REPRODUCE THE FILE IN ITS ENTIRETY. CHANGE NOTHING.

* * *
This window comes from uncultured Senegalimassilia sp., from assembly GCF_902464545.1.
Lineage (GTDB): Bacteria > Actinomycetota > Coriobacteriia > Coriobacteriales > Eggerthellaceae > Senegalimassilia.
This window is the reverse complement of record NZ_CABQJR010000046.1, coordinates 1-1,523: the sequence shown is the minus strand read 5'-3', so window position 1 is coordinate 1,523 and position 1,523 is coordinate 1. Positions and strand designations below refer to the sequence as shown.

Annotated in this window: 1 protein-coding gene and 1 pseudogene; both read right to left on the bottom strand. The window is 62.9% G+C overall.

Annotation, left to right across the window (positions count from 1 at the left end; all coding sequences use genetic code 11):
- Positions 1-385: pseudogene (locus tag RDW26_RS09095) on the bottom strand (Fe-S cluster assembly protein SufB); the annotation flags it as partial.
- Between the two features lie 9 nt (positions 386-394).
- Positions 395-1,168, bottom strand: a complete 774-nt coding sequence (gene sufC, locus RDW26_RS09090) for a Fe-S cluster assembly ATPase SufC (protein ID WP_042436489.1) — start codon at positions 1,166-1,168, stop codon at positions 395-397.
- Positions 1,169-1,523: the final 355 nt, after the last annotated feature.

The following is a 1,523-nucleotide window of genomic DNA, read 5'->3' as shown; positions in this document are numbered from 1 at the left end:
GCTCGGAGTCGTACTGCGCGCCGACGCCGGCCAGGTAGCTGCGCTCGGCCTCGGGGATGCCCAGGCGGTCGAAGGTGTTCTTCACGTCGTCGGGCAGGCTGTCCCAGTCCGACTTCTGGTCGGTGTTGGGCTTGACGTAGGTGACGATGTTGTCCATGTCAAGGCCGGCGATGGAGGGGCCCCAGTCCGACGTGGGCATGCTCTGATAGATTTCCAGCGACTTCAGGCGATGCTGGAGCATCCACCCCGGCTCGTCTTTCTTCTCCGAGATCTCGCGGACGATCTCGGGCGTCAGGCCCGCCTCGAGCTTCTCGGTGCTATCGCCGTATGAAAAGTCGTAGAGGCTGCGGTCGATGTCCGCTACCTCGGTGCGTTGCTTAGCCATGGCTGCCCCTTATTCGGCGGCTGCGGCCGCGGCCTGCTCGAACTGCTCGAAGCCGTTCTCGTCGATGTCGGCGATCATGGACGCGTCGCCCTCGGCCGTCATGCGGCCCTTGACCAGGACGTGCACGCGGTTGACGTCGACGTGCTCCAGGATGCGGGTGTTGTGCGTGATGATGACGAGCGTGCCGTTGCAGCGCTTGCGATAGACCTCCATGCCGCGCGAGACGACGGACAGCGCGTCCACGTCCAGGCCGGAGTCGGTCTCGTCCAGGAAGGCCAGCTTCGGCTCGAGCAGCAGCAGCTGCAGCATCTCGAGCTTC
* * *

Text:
This window comes from uncultured Senegalimassilia sp., from assembly GCF_902464545.1.
Lineage (GTDB): Bacteria > Actinomycetota > Coriobacteriia > Coriobacteriales > Eggerthellaceae > Senegalimassilia.
This window is the reverse complement of record NZ_CABQJR010000046.1, coordinates 1-1,523: the sequence shown is the minus strand read 5'-3', so window position 1 is coordinate 1,523 and position 1,523 is coordinate 1. Positions and strand designations below refer to the sequence as shown.

Annotated in this window: 1 protein-coding gene and 1 pseudogene; both read right to left on the bottom strand. The window is 62.9% G+C overall.

Annotation, left to right across the window (positions count from 1 at the left end; all coding sequences use genetic code 11):
- Positions 1-385: pseudogene (locus tag RDW26_RS09095) on the bottom strand (Fe-S cluster assembly protein SufB); the annotation flags it as partial.
- Between the two features lie 9 nt (positions 386-394).
- Positions 395-1,168, bottom strand: a complete 774-nt coding sequence (gene sufC, locus RDW26_RS09090) for a Fe-S cluster assembly ATPase SufC (protein ID WP_042436489.1) — start codon at positions 1,166-1,168, stop codon at positions 395-397.
- Positions 1,169-1,523: the final 355 nt, after the last annotated feature.

The following is a 1,523-nucleotide window of genomic DNA, read 5'->3' as shown; positions in this document are numbered from 1 at the left end:
GCTCGGAGTCGTACTGCGCGCCGACGCCGGCCAGGTAGCTGCGCTCGGCCTCGGGGATGCCCAGGCGGTCGAAGGTGTTCTTCACGTCGTCGGGCAGGCTGTCCCAGTCCGACTTCTGGTCGGTGTTGGGCTTGACGTAGGTGACGATGTTGTCCATGTCAAGGCCGGCGATGGAGGGGCCCCAGTCCGACGTGGGCATGCTCTGATAGATTTCCAGCGACTTCAGGCGATGCTGGAGCATCCACCCCGGCTCGTCTTTCTTCTCCGAGATCTCGCGGACGATCTCGGGCGTCAGGCCCGCCTCGAGCTTCTCGGTGCTATCGCCGTATGAAAAGTCGTAGAGGCTGCGGTCGATGTCCGCTACCTCGGTGCGTTGCTTAGCCATGGCTGCCCCTTATTCGGCGGCTGCGGCCGCGGCCTGCTCGAACTGCTCGAAGCCGTTCTCGTCGATGTCGGCGATCATGGACGCGTCGCCCTCGGCCGTCATGCGGCCCTTGACCAGGACGTGCACGCGGTTGACGTCGACGTGCTCCAGGATGCGGGTGTTGTGCGTGATGATGACGAGCGTGCCGTTGCAGCGCTTGCGATAGACCTCCATGCCGCGCGAGACGACGGACAGCGCGTCCACGTCCAGGCCGGAGTCGGTCTCGTCCAGGAAGGCCAGCTTCGGCTCGAGCAGCAGCAGCTGCAGCATCTCGAGCTTC